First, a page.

Babies should sleep in a crib, portable crib, or bassinet. Any Consumer Product Safety Commission-approved device that is a flat, firm surface without any elevation or angle is fine. Babies should share a room—but not a bed—with parents or caregivers.
Finally, the sleep space should be free of anything but the baby and a tight-fitted sheet on a firm mattress. There should be no loose blankets, pillows, crib bumpers, stuffed animals, or other soft materials since these are all suffocation risks. Babies can be put down in pajamas or a wearable blanket, but loose blankets should be avoided because these can cover their faces.
She recommends that all babies follow safe sleep recommendations for 12 months, then it is okay to introduce a loose blanket, small pillow, or stuffed animal.
Other Safe Sleep Factors
There are other factors to a safe sleep environment that parents should keep in mind. Parents should avoid using any loose cords near the infant’s crib, including video monitor cords, window covering cords, or electrical wires because these can be a strangulation risk.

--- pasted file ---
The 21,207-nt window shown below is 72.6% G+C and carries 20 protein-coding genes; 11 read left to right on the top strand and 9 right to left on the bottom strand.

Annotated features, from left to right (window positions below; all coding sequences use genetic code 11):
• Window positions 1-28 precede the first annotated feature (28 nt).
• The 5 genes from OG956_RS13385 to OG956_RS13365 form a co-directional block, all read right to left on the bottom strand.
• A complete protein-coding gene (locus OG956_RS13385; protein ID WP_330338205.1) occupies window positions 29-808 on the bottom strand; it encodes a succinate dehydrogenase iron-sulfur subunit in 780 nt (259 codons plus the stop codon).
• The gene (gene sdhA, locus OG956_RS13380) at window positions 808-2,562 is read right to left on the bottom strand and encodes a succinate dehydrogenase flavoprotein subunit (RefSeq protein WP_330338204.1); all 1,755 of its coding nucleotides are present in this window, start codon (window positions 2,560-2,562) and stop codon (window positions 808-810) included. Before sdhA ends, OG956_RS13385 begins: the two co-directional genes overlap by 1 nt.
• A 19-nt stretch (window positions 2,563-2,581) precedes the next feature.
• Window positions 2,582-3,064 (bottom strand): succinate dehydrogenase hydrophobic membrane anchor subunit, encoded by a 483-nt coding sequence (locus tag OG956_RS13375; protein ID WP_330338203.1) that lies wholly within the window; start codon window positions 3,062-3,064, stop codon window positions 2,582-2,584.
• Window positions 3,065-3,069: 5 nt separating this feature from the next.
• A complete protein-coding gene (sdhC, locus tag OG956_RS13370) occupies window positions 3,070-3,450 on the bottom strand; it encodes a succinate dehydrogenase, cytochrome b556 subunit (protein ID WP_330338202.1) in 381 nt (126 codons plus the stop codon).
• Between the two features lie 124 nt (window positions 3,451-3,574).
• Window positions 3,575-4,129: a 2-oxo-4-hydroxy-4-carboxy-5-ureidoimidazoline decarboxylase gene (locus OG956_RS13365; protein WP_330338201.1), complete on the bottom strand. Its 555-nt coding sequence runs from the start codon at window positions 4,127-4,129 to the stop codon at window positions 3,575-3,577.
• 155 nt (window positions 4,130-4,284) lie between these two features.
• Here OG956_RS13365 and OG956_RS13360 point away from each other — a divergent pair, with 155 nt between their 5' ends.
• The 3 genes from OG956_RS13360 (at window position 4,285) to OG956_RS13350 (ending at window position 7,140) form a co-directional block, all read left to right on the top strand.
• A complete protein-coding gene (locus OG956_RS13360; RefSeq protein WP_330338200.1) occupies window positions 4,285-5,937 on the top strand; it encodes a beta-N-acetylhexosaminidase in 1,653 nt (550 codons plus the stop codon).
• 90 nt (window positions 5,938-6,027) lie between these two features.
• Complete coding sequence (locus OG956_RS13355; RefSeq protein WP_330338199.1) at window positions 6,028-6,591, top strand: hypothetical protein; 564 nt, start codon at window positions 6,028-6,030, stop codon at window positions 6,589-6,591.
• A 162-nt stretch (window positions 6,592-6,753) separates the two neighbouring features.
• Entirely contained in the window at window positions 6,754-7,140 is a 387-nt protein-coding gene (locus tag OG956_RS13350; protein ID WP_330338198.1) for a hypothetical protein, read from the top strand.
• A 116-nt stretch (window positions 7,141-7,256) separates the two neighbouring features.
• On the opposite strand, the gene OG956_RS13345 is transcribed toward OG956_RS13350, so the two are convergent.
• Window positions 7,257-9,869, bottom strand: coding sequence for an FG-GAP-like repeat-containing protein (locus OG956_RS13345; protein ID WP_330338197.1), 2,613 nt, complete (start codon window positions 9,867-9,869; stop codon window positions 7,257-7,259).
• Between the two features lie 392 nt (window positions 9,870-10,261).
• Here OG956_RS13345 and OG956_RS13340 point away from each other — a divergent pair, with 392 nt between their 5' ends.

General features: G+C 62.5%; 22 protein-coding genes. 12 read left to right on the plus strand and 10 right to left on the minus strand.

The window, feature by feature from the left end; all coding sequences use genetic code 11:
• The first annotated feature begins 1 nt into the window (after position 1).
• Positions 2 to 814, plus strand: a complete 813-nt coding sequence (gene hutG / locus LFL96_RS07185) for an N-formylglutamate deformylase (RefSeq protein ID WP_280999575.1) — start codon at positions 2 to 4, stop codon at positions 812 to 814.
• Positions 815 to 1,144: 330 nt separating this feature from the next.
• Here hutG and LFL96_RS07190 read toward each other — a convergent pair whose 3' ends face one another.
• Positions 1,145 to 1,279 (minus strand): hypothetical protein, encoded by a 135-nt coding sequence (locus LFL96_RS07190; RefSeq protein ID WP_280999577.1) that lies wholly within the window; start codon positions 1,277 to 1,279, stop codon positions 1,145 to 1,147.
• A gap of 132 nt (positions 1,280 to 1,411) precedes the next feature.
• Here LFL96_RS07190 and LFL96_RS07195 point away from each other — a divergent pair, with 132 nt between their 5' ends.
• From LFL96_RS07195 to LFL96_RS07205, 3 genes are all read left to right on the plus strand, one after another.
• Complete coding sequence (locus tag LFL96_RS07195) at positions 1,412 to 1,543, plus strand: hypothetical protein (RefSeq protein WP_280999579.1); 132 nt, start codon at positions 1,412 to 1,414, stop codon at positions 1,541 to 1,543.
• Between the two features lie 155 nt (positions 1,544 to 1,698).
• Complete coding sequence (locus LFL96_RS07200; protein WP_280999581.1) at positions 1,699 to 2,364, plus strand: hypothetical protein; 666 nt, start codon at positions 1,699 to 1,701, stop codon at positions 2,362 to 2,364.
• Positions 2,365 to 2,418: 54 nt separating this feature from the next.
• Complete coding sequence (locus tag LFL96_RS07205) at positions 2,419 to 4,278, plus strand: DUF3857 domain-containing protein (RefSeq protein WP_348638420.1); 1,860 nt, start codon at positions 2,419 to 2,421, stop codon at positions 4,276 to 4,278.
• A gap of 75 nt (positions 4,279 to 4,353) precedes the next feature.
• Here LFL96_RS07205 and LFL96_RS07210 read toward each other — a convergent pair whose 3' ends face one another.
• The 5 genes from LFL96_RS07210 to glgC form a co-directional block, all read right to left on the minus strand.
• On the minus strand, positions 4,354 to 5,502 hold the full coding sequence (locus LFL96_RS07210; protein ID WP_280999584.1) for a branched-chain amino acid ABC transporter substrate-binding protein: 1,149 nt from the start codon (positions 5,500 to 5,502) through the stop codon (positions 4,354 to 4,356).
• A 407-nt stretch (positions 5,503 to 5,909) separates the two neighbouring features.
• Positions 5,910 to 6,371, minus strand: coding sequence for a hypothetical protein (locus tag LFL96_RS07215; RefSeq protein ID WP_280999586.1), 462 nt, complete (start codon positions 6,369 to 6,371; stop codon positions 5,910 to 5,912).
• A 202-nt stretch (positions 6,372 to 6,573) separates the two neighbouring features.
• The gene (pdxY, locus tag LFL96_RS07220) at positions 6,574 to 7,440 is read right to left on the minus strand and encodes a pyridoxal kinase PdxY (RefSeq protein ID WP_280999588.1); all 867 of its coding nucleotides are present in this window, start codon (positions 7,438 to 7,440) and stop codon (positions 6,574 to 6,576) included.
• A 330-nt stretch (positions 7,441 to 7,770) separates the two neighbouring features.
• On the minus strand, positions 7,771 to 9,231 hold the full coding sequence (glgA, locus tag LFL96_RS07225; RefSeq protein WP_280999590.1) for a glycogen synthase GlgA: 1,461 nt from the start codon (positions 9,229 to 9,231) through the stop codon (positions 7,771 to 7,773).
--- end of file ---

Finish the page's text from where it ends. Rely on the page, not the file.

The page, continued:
Pregnant mothers should avoid smoking during pregnancy and avoid second-hand smoke exposure after the baby is born to reduce the risk of SIDS. Breastfeeding or feeding expressed breastmilk is protective against SIDS, as is offering a pacifier.
Even in babies with reflux, the head of the bed should not be elevated. Doing so can put the baby in an unsafe position which can cause airway compromise. Plus, it has not been shown to be helpful in reducing reflux.
Although there are many products marketed for infant sleep, they are not always safe. Parents should be especially cautious of using any inclined positioners or soft surfaces.
The Safe Sleep for Babies Act of 2021 recently went into effect. It prohibits the sale of crib bumpers and inclined sleepers for infants. However, this does not impact items for sale second-hand, so parents should be aware of this if purchasing products in these situations.
The Dangers of Co-Sleeping
There is no safe way to practice co-sleeping (sharing a bed or sleep surface with a baby). However, there are ways you can reduce the risks associated with co-sleeping. Avoid sleeping in an armchair or on a couch with babies, as these places are extremely dangerous and greatly increase the risk of death (by up to 67 times).